In this tutorial, we’ll be looking at how to mount a remote directory locally in Linux using the tool sshfs.
sshfs is a Linux command-line tool that allows us to mount a remote directory locally. Once mounted, users can interact with the mount point as if the folder exists locally.
Behind the scene, sshfs uses the SFTP protocol of the SSH to carry out any necessary file transmission between the two nodes. Therefore, the remote server must be running sshd and accepting SSH connection.
To install sshfs on Debian-based Linux such as Ubuntu, we can use apt-get:
$ sudo apt-get install -y sshfs
Similarly, we can use yum to install sshfs on RHEL-based Linux such as CentOS:
$ sudo <span class="comment-copy">yum --enablerepo=powertools install fuse-sshfs</span>
To obtain the sshfs binary on RHEL-based Linux, we’ll need to install the package fuse-sshfs. Additionally, we’ll need to enable the powertools repo using the flag –enablerepo.
2.2. General Syntax
Generally, the sshfs command can be expressed as:
sshfs [[email protected]]host:[dir] mountpoint [options]
The first argument of sshfs is the connection string as per SSH’s specification:
The user argument specifies the username to log in as on the remote server. Then, the host argument takes the value of the IP address or domain of the remote server. Next, the optional dir argument specifies the path of the remote directory. When the value is absent, sshfs will mount on the authenticating user’s home path.
The mountpoint argument is the local path on which the mount will be created. Additionally, the path as specified by the mountpoint argument must exist before mounting. Finally, the command accepts a list of optional flags that provide a variety of configurations.
2.3. Basic Usage
To mount a remote directory with sshfs, we’ll first create a directory in the local node that serves as the mount point:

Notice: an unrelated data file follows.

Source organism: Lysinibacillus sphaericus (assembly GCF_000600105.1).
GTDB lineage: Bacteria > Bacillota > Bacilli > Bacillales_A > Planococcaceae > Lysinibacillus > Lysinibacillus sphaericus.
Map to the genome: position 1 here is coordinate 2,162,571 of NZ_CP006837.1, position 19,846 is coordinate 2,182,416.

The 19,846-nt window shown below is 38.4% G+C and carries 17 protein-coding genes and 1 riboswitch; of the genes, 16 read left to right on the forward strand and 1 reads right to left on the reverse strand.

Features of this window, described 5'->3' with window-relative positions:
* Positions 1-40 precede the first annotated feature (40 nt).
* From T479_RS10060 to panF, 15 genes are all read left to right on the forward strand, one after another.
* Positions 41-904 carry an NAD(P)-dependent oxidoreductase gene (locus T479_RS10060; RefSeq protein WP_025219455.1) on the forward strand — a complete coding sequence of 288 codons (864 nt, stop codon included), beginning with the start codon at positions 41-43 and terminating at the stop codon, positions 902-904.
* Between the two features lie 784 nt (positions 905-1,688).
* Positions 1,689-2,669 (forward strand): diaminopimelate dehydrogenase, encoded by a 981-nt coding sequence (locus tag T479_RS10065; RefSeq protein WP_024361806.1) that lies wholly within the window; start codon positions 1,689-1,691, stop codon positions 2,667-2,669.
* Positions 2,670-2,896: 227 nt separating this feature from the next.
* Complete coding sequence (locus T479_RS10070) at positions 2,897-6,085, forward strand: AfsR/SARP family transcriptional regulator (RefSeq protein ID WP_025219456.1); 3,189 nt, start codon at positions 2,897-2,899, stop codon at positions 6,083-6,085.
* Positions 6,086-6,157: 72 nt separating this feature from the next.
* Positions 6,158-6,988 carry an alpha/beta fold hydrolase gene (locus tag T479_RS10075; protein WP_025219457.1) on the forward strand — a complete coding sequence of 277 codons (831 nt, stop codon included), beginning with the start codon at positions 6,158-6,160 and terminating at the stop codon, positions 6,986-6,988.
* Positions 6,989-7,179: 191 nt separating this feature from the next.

$ mkdir -p /mnt/DATA
Then, we’ll mount the remote directory using sshfs:
$ sshfs [email protected]:/tmp/DATA /mnt/DATA [email protected]'s password:
Essentially, the command above points the mount point /mnt/DATA to the remote directory /tmp/DATA at host 192.168.1.16. Additionally, we’ve chosen to connect to the host as user bob. As per the SSH specification, the remote will prompt for user bob‘s password.
2.4. Unmounting a Remote Directory
To unmount the mount point, we can use fusermount:
$ fusermount -u /mnt/DATA
Alternatively, we can use umount to unmount the mount point:
$ umount /mnt/DATA
3.1. Specifying a Different Port
If the remote server is accepting SSH connections on a different port, we can specify the port using -p. For example, we can specify the port for the SSH connection as 2200:
$ sshfs [email protected]:/tmp/DATA /mnt/DATA -p 2200
3.2. Automatic Reconnect
In the event that the connection is interrupted, we can configure sshfs to automatically re-establish the connection.
To do that, we can specify the option -o reconnect:
$ sshfs [email protected]:/tmp/DATA /mnt/DATA -o reconnect
3.3. Delaying Connection
Whenever we create a mount point using sshfs, a connection is established immediately. To delay the connection, we can apply the flag -o delay_connect:
$ sshfs [email protected]:/tmp/DATA /mnt/DATA -o delay_connect
The command returns immediately without any password prompt. That’s because the flag -o delay_connect prevents connections from being made immediately. Instead, the connection will be made when we first access the mount /mnt/DATA.
4. File Ownership and Permissions
sshfs provides several ways to map the user ID (UID) and group ID (GID) of the remote files and directory to equivalent local values. The mapping can be done as easily as mapping every UID and GID to a single value locally. Besides that, the mapping can be much more dynamic using a file that specifies the mapping.